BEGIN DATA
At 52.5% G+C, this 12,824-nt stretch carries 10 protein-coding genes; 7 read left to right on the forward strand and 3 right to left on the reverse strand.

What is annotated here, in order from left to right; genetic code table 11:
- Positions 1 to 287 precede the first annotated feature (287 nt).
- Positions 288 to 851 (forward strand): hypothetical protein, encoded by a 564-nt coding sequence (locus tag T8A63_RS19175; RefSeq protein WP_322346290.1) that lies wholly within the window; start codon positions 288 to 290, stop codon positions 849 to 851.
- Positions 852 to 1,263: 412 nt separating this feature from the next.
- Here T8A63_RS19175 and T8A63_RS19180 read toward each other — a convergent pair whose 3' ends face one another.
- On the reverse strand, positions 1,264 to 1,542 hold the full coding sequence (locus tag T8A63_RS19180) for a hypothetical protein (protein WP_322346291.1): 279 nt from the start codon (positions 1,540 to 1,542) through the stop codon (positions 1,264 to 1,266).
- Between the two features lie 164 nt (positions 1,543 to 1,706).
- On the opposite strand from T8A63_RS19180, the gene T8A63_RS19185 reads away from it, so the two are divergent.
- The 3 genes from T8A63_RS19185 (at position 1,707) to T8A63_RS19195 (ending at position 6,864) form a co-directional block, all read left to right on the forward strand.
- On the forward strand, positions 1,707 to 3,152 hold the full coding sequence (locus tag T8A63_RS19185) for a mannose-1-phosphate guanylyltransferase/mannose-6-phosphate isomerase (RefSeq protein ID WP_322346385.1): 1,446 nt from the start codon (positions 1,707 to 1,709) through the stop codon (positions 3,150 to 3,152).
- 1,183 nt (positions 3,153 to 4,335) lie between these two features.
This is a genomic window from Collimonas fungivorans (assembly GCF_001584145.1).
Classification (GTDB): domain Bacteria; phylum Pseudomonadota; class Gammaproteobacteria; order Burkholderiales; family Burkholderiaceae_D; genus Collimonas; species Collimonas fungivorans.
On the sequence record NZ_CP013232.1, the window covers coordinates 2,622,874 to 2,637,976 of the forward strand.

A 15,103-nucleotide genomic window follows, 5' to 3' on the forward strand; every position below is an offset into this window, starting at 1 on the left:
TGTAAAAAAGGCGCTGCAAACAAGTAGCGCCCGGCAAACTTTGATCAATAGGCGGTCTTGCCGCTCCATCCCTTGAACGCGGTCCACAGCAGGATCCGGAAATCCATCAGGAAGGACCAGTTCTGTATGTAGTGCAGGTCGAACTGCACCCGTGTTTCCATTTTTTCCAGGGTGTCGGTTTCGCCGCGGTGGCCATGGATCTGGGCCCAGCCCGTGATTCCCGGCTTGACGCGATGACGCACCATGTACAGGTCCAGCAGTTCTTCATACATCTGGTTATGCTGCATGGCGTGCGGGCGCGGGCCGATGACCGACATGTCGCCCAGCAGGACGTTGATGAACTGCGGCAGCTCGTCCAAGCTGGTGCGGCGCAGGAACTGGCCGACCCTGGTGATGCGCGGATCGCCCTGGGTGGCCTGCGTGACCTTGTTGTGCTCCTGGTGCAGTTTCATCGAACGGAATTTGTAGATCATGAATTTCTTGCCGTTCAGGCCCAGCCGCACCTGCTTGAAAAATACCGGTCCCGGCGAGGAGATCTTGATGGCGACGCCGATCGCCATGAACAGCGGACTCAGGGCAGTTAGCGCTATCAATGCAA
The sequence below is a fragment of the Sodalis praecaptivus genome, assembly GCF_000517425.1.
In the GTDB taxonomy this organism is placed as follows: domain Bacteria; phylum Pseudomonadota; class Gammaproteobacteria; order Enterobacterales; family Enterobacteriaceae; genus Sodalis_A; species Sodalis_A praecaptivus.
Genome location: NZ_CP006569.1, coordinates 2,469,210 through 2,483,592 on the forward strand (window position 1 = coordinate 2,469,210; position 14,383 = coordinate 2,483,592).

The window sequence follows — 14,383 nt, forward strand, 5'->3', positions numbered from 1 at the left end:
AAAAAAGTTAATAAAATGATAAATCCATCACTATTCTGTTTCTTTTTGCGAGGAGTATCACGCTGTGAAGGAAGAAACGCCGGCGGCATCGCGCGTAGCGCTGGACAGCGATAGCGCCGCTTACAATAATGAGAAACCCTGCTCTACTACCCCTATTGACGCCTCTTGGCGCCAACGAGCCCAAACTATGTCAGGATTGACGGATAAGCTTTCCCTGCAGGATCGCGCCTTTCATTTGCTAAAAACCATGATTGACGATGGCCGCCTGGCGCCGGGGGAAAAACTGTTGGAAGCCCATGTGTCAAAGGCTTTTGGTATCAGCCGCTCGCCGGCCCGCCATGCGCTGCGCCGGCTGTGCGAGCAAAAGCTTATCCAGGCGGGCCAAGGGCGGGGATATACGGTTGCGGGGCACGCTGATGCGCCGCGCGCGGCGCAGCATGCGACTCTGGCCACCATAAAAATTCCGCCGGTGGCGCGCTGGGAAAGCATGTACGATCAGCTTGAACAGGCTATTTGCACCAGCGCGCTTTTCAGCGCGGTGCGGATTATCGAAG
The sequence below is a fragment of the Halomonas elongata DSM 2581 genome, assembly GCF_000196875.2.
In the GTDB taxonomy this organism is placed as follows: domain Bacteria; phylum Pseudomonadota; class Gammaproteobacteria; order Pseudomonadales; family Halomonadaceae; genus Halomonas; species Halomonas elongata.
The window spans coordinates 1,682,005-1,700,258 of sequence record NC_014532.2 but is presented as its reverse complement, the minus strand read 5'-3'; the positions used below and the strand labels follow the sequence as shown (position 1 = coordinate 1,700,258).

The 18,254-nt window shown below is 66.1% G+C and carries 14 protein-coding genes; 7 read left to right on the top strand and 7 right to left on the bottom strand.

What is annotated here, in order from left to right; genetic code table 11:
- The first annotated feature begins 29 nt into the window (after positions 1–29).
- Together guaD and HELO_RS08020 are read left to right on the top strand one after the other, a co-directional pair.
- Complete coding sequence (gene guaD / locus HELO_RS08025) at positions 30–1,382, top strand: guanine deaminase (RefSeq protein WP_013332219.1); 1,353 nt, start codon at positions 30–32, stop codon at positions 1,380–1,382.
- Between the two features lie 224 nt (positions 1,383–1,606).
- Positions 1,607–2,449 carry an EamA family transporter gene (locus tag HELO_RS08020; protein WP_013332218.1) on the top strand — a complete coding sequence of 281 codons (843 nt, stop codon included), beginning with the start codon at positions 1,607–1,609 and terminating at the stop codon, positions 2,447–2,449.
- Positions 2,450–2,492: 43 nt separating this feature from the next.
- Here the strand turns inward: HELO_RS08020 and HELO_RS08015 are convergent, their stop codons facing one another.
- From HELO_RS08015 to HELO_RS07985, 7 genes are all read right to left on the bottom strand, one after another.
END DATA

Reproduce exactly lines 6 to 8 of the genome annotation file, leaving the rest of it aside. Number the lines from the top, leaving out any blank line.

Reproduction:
- Here T8A63_RS19175 and T8A63_RS19180 read toward each other — a convergent pair whose 3' ends face one another.
- On the reverse strand, positions 1,264 to 1,542 hold the full coding sequence (locus tag T8A63_RS19180) for a hypothetical protein (protein WP_322346291.1): 279 nt from the start codon (positions 1,540 to 1,542) through the stop codon (positions 1,264 to 1,266).
- Between the two features lie 164 nt (positions 1,543 to 1,706).